Have you had it with OA and the disability it causes? Is nothing working for your OA? Are you running out of therapeutic options, and do not want to pursue an aggressive intervention yet? If yes to any of the above, then Low-dose RT might be for you. It is a noninvasive, cost-effective, treatment with minimal side effects and good therapeutic results.
If you would like to learn more about LDRT for OA and consult with a local Radiation Oncologist, visit Clearwater Radiation Oncology at https://clearwaterradiation.com or call 727-966-HOPE (4673) and ask for Dr. Rahul Bhandari. He will be happy to shed more light on how LDRT can better help you and your Osteoarthritis.
RADIATION THERAPY FOR DUPUYTREN’S CONTRACTURE
Dupuytren’s Contracture (DC) is a benign disease, also known as Viking’s Disease, that affects the connective tissue of the fingers and palms. First presenting as simple knots on the hands, overtime they slowly progress to firm cords along the tendons and palm. When thickened, these cords then start contracting and causing flexion and deformations of the affected fingers. This will naturally cause discomfort, pain, and loss of function of the affected hand.
Radiation Therapy (RT), through growing publications and patient experiences, is proving to be an extremely effective treatment modality for the early stages of Dupuytren’s Contractures if it meets any of these criteria:
- There is less than 10 degrees of fixed finger bending. If more than 10 degrees of finger bending, surgical intervention is preferred
- The disease has become prominently worse over the previous 6-12 months
Why Choose Radiation Therapy for Dupuytren’s Contracture?
Even though radiation therapy is just recently becoming implemented as a successful treatment choice for Dupuytren’s Contracture here in the United States, it has been used safely and effectively in Europe for quite some time now. For example, in the United Kingdom, the National Institute for Health and Clinical Excellence in 2010 approved RT to treat DC. One landmark study showed 80% of patients improved and/or stopped progressing, while only 8% required surgery, eight years after completion of RT. On the other hand, 62% of patients who did not undergo RT had a disease progression and 30% of them needed surgery within 5 years.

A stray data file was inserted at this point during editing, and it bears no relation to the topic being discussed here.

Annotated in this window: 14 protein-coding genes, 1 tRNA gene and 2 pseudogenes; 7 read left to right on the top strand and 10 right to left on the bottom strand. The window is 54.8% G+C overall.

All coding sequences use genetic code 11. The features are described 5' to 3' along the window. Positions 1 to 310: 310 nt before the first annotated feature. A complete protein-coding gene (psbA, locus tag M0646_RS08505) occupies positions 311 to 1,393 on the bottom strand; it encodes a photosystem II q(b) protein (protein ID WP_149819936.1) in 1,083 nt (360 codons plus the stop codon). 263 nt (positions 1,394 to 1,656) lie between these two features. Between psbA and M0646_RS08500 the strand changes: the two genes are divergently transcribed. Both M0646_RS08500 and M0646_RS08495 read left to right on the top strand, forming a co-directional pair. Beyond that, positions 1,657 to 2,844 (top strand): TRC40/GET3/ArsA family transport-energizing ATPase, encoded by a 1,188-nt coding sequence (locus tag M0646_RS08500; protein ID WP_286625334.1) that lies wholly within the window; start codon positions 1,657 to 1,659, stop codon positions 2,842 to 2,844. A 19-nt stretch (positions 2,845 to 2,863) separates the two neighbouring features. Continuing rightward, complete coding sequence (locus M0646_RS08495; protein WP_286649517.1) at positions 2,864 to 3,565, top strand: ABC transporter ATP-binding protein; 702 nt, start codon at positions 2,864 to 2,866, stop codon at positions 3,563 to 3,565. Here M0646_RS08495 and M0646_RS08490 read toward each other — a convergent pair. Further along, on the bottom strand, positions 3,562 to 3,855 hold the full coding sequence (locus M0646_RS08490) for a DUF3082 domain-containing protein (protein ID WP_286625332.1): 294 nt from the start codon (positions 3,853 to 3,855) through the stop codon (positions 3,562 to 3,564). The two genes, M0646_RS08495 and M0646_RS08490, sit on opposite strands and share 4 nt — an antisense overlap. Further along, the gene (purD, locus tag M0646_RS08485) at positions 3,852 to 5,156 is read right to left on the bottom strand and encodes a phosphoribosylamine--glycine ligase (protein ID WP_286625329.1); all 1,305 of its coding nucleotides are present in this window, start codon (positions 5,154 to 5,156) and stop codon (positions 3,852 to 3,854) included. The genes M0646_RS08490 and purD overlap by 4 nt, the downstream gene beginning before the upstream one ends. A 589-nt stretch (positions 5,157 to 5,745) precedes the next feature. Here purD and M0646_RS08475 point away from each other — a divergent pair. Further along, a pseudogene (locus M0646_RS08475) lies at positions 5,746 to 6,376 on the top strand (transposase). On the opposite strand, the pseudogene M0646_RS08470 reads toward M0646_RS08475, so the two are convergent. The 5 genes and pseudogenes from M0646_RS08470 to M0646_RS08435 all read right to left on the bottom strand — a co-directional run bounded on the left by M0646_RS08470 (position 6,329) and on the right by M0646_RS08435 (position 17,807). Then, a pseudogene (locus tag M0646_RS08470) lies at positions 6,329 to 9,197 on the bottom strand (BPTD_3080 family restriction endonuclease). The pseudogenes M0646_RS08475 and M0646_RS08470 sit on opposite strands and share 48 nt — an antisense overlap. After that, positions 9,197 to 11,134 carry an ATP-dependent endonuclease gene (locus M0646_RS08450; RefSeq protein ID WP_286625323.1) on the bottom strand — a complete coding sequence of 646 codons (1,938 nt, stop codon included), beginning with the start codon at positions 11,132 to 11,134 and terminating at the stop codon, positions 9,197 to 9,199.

Radiation Therapy Details:
Radiation Therapy is administered externally, so it is completely painless and noninvasive for the patient.
The radiation therapy is prescribed over two sessions, which are given 6-8 weeks apart. Each of the two sessions consists of 5 days of consecutive treatments lasting only approximately 15 minutes each.
Given that there are no vital organs or structures in or near the hand, radiation therapy is commonly well-tolerated with minimal side effects. Potential side effects include mild redness, dryness, or soreness of the treated area, which commonly resolve.
If your patient would like to learn more about Radiation Therapy for their diagnosis of Dupuytren’s Contracture and consult with a local Radiation Oncologist, visit Clearwater Radiation Oncology at https://clearwaterradiation.com or call 727-966-HOPE (4673) and ask for Dr. Rahul Bhandari. He will be happy to shed more light on how RT can better help these patients and their treatable disease.